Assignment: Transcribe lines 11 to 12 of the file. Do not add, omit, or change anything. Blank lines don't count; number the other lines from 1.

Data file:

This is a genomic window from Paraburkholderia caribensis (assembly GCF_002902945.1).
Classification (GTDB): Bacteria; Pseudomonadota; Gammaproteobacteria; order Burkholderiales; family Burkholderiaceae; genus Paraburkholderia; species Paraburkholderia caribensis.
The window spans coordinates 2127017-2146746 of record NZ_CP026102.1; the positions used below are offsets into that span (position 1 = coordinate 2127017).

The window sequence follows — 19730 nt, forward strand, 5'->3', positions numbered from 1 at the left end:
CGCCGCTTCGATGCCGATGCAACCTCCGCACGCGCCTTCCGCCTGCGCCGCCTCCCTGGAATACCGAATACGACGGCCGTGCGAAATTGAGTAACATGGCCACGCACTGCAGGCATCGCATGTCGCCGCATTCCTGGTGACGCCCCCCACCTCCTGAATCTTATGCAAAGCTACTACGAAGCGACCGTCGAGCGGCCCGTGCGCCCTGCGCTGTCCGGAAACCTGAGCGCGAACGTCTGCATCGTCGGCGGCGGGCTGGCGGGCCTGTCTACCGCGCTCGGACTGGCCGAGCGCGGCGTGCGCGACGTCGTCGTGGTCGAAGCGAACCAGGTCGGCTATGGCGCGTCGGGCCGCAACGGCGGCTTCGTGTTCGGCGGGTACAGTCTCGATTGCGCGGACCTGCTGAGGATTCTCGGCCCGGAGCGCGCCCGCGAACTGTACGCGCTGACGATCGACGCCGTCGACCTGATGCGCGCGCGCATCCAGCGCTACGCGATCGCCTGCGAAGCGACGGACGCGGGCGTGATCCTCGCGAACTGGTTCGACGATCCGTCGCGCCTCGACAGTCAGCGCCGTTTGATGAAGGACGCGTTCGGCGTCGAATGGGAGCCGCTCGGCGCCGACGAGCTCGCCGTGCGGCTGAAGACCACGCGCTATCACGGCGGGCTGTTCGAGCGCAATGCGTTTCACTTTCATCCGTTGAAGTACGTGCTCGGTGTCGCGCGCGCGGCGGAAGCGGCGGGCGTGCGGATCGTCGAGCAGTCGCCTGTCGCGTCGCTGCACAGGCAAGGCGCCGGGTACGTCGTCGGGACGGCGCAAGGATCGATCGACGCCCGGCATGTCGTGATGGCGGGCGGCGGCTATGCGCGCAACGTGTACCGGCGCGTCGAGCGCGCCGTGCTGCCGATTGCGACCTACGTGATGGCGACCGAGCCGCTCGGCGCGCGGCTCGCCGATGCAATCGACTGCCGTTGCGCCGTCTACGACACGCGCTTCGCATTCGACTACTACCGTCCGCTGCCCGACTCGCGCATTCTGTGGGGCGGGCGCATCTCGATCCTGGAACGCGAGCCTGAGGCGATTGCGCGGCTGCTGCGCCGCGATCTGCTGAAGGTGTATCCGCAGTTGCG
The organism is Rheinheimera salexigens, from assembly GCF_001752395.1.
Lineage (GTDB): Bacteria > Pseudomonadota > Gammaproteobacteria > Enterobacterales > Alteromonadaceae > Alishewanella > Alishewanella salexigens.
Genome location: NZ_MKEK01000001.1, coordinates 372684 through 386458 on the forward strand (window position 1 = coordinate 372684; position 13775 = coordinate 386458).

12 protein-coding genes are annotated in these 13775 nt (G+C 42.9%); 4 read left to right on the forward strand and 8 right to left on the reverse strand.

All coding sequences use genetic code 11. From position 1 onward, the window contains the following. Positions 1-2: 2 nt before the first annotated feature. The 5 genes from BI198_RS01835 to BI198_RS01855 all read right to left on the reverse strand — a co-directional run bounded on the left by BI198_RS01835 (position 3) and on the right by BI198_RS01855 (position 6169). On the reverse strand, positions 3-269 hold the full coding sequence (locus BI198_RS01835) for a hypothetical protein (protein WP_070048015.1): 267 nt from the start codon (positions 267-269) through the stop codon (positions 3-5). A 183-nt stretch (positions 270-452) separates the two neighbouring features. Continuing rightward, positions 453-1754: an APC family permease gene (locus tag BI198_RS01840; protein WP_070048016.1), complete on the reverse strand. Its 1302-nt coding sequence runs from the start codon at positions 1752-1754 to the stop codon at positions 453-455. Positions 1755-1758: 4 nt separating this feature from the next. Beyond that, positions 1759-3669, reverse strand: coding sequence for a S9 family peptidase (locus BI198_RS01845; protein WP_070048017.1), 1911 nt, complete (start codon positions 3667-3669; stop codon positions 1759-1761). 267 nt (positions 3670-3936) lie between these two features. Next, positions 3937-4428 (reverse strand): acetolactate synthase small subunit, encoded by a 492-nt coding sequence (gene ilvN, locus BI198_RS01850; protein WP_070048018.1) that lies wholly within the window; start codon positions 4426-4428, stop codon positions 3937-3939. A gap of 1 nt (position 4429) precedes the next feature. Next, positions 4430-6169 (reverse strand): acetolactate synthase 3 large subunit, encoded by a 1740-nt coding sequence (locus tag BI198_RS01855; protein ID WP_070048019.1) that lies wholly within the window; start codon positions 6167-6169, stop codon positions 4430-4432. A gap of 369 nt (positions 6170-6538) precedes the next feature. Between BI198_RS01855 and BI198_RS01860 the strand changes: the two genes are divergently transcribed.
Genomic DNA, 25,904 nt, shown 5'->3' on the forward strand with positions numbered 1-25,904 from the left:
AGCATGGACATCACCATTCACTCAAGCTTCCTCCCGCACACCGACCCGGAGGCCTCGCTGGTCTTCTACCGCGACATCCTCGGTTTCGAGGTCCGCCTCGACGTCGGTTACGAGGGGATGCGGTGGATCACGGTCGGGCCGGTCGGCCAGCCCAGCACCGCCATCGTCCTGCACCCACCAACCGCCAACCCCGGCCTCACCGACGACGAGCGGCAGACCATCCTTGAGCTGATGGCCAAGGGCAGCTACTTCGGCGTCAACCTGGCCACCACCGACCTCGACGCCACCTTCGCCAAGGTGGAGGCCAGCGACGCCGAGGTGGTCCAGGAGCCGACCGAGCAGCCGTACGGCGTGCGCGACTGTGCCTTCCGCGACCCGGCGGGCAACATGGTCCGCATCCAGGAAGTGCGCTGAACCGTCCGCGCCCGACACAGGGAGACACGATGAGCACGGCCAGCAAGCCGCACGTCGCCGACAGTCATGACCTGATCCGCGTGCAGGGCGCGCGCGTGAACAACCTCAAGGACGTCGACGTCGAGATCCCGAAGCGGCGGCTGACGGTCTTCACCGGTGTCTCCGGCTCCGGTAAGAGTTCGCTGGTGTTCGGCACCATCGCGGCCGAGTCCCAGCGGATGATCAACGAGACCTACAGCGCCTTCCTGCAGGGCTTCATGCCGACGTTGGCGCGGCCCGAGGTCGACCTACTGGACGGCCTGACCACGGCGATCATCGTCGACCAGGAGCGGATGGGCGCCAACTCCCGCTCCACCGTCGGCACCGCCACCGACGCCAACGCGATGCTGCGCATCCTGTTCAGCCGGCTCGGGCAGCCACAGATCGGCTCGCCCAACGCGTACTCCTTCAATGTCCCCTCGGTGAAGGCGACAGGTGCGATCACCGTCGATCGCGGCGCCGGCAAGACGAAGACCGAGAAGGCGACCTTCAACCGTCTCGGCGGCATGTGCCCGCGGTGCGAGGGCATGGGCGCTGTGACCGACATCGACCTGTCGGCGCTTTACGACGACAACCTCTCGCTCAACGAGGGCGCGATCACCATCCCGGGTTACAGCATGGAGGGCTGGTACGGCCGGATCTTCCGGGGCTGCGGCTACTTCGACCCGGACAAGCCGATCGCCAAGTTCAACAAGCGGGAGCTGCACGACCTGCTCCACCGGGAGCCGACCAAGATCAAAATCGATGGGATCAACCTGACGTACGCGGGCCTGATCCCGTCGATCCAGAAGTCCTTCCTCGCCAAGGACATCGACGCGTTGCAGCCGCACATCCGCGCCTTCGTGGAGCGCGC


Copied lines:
Genomic DNA, 25,904 nt, shown 5'->3' on the forward strand with positions numbered 1-25,904 from the left:
AGCATGGACATCACCATTCACTCAAGCTTCCTCCCGCACACCGACCCGGAGGCCTCGCTGGTCTTCTACCGCGACATCCTCGGTTTCGAGGTCCGCCTCGACGTCGGTTACGAGGGGATGCGGTGGATCACGGTCGGGCCGGTCGGCCAGCCCAGCACCGCCATCGTCCTGCACCCACCAACCGCCAACCCCGGCCTCACCGACGACGAGCGGCAGACCATCCTTGAGCTGATGGCCAAGGGCAGCTACTTCGGCGTCAACCTGGCCACCACCGACCTCGACGCCACCTTCGCCAAGGTGGAGGCCAGCGACGCCGAGGTGGTCCAGGAGCCGACCGAGCAGCCGTACGGCGTGCGCGACTGTGCCTTCCGCGACCCGGCGGGCAACATGGTCCGCATCCAGGAAGTGCGCTGAACCGTCCGCGCCCGACACAGGGAGACACGATGAGCACGGCCAGCAAGCCGCACGTCGCCGACAGTCATGACCTGATCCGCGTGCAGGGCGCGCGCGTGAACAACCTCAAGGACGTCGACGTCGAGATCCCGAAGCGGCGGCTGACGGTCTTCACCGGTGTCTCCGGCTCCGGTAAGAGTTCGCTGGTGTTCGGCACCATCGCGGCCGAGTCCCAGCGGATGATCAACGAGACCTACAGCGCCTTCCTGCAGGGCTTCATGCCGACGTTGGCGCGGCCCGAGGTCGACCTACTGGACGGCCTGACCACGGCGATCATCGTCGACCAGGAGCGGATGGGCGCCAACTCCCGCTCCACCGTCGGCACCGCCACCGACGCCAACGCGATGCTGCGCATCCTGTTCAGCCGGCTCGGGCAGCCACAGATCGGCTCGCCCAACGCGTACTCCTTCAATGTCCCCTCGGTGAAGGCGACAGGTGCGATCACCGTCGATCGCGGCGCCGGCAAGACGAAGACCGAGAAGGCGACCTTCAACCGTCTCGGCGGCATGTGCCCGCGGTGCGAGGGCATGGGCGCTGTGACCGACATCGACCTGTCGGCGCTTTACGACGACAACCTCTCGCTCAACGAGGGCGCGATCACCATCCCGGGTTACAGCATGGAGGGCTGGTACGGCCGGATCTTCCGGGGCTGCGGCTACTTCGACCCGGACAAGCCGATCGCCAAGTTCAACAAGCGGGAGCTGCACGACCTGCTCCACCGGGAGCCGACCAAGATCAAAATCGATGGGATCAACCTGACGTACGCGGGCCTGATCCCGTCGATCCAGAAGTCCTTCCTCGCCAAGGACATCGACGCGTTGCAGCCGCACATCCGCGCCTTCGTGGAGCGCGC